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Dimensions of adolescent rebellion: Risks for academic failure among high- and low-income youth

  • SUNIYA S. LUTHAR (a1) and NADIA S. ANSARY (a1)


The central question addressed in this study was whether upper class, suburban teenagers can engage in various problem behaviors and still maintain adequate academic grades, because of environmental safety nets, unlike their low-income, inner-city counterparts. Three problem behavior dimensions were assessed among tenth graders, that is, substance use, delinquency, and low school engagement. Academic achievement was assessed in terms of grades across four major subjects. Variable-based analyses indicated unique links with grades for self-reported delinquency and school disengagement in high- and low-income samples, but for substance use only among the former. Person-based analyses showed that in both schools, grades were clearly compromised among youth with disturbances in all three problem domains. In addition, in the suburban school only, grades were low in the cluster characterized chiefly by high substance use. Results are discussed in terms of stereotypes regarding risks (or lack thereof) stemming from families' socioeconomic status; implications for theory and interventions are also considered.Preparation of this manuscript was funded in part by grants from the National Institutes of Health (RO1-DA10726, RO1-DA11498, R01-DA14385), the William T. Grant Foundation, and the Spencer Foundation.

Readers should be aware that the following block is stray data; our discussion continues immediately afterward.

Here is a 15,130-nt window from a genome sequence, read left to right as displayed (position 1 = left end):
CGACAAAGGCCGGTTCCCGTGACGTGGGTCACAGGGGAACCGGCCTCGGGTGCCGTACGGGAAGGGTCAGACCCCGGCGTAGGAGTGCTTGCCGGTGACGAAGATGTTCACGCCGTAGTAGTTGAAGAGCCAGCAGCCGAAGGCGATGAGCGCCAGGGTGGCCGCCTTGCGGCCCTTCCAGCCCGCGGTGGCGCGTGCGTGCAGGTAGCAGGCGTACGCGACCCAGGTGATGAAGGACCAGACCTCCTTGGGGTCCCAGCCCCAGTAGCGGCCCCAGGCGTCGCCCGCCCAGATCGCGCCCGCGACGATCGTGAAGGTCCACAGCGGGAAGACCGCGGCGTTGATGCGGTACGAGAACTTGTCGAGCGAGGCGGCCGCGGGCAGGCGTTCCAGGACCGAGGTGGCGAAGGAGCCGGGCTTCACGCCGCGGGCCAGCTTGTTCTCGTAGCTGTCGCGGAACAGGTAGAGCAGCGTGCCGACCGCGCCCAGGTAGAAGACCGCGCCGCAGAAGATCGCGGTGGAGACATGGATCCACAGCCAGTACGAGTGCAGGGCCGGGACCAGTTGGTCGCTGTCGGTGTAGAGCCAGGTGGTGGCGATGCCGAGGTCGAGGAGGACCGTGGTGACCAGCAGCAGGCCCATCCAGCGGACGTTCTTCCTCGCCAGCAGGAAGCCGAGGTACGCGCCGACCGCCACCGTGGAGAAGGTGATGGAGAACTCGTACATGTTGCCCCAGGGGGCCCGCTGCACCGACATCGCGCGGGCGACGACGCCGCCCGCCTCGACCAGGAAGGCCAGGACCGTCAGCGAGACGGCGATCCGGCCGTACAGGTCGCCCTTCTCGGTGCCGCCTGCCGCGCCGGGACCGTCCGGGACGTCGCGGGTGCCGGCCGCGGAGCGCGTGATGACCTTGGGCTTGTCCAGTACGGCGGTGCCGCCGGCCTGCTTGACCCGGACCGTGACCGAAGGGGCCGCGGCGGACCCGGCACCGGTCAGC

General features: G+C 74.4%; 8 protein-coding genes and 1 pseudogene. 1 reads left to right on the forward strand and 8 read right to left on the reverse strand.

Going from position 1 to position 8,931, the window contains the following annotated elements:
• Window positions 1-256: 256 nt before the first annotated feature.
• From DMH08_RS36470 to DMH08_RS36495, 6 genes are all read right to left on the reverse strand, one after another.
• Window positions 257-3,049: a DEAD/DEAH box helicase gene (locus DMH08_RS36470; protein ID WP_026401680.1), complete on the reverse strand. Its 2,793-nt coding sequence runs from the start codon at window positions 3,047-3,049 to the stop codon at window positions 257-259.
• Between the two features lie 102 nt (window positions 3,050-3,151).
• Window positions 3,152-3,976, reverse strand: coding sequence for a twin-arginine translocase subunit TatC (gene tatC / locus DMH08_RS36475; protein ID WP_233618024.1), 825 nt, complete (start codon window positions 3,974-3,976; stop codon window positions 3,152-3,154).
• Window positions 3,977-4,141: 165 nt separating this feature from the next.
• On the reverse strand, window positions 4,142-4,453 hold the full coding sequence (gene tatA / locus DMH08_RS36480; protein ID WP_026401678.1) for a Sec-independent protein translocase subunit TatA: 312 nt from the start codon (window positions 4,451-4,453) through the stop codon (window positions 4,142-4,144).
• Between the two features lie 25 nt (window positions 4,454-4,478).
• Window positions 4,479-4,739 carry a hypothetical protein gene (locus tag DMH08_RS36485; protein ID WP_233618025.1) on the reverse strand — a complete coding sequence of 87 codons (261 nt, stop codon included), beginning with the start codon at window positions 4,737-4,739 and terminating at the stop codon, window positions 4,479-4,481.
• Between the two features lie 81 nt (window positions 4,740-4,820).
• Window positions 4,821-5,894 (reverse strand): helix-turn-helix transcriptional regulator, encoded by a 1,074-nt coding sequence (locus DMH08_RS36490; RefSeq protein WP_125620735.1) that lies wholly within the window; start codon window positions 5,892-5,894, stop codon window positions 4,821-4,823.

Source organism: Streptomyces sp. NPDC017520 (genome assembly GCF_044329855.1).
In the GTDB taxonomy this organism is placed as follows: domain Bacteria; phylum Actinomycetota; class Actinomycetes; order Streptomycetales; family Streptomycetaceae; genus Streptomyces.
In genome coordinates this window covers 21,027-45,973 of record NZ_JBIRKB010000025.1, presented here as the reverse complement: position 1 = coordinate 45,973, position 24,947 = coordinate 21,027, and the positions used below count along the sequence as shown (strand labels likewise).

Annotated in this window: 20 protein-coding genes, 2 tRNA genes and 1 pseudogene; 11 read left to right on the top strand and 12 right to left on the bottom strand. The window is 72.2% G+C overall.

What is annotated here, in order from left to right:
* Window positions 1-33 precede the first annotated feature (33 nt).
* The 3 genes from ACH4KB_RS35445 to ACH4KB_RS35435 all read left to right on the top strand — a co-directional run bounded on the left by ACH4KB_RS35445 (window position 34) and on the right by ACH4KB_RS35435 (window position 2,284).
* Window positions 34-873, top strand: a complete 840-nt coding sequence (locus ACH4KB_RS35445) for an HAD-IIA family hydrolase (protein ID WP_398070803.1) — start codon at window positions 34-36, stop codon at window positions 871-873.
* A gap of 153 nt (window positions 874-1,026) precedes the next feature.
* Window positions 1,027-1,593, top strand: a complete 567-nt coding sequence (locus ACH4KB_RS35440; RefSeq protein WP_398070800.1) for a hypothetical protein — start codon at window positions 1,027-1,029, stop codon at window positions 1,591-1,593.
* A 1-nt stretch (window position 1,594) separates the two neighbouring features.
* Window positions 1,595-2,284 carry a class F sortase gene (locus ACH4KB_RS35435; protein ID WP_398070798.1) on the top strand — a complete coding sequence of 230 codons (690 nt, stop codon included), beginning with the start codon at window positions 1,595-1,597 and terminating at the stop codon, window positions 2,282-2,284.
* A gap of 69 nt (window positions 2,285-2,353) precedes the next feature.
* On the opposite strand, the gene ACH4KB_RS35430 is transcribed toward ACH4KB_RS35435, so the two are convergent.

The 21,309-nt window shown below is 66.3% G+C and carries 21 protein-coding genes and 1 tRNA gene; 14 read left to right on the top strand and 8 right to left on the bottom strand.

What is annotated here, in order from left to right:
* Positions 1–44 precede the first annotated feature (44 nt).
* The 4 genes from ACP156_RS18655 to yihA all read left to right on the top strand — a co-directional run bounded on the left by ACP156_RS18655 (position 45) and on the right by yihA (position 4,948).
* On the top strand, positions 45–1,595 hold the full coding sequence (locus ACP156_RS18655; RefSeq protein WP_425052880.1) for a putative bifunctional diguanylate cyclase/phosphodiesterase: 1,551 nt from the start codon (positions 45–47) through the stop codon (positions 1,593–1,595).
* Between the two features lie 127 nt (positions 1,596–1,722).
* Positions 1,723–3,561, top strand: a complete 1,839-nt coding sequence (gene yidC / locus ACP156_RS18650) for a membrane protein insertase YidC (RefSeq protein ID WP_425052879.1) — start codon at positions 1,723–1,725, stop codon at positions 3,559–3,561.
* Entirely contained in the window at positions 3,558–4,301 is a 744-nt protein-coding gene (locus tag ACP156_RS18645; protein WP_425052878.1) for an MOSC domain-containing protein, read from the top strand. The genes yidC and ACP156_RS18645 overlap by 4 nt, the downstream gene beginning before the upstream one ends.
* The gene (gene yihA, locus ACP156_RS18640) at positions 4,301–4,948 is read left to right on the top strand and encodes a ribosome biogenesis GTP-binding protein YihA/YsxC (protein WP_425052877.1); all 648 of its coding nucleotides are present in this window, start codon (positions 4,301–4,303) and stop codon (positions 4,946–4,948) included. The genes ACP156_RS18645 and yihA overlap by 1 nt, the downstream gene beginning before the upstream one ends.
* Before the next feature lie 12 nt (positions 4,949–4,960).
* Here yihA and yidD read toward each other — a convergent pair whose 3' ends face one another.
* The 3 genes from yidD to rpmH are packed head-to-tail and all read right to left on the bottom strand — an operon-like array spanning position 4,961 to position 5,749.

Corresponding author

Address correspondence and reprint requests to: Suniya S. Luthar, Department of Counseling and Clinical Psychology, Teachers College, Columbia University, Box 133, 525 West 120th Street, New York, NY 10027-6696; E-mail:


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